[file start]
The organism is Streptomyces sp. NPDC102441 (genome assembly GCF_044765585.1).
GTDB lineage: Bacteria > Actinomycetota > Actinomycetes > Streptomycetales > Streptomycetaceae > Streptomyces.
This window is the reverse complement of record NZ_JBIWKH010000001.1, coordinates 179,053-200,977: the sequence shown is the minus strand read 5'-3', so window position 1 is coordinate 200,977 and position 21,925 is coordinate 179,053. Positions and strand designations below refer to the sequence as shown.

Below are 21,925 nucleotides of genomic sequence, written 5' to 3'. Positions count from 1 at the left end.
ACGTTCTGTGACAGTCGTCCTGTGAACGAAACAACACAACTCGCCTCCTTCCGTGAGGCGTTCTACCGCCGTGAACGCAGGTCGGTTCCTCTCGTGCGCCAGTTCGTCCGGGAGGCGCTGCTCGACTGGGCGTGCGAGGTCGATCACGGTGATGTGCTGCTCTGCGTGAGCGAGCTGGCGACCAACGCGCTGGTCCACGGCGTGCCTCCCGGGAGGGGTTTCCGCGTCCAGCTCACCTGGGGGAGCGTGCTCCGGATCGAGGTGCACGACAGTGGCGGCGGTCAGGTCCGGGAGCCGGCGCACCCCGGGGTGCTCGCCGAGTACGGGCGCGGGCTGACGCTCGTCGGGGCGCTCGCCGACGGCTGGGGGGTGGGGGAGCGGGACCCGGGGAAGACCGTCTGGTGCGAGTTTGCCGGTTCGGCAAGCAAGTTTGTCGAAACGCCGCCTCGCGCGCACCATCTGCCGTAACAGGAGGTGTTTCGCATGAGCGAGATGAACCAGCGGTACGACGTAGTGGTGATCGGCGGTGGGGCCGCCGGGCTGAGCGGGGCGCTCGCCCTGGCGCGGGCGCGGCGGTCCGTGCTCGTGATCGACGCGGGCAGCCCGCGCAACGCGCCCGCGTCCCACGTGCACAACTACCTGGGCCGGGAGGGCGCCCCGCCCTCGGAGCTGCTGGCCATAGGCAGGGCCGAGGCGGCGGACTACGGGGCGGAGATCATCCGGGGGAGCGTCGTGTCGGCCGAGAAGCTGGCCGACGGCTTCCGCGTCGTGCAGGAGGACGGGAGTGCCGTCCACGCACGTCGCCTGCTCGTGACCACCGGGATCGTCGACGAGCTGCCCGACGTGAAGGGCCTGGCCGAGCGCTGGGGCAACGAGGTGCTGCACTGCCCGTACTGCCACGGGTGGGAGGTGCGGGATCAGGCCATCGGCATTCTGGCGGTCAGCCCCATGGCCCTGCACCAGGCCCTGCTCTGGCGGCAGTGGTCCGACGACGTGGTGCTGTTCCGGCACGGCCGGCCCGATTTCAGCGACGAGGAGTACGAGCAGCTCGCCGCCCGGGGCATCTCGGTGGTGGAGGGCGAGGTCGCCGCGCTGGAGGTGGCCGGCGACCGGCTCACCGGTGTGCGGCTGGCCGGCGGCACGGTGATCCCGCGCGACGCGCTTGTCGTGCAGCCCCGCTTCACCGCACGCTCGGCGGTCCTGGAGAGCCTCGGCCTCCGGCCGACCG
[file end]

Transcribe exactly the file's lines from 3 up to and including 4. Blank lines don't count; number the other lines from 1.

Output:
This window is the reverse complement of record NZ_JBIWKH010000001.1, coordinates 179,053-200,977: the sequence shown is the minus strand read 5'-3', so window position 1 is coordinate 200,977 and position 21,925 is coordinate 179,053. Positions and strand designations below refer to the sequence as shown.

Below are 21,925 nucleotides of genomic sequence, written 5' to 3'. Positions count from 1 at the left end.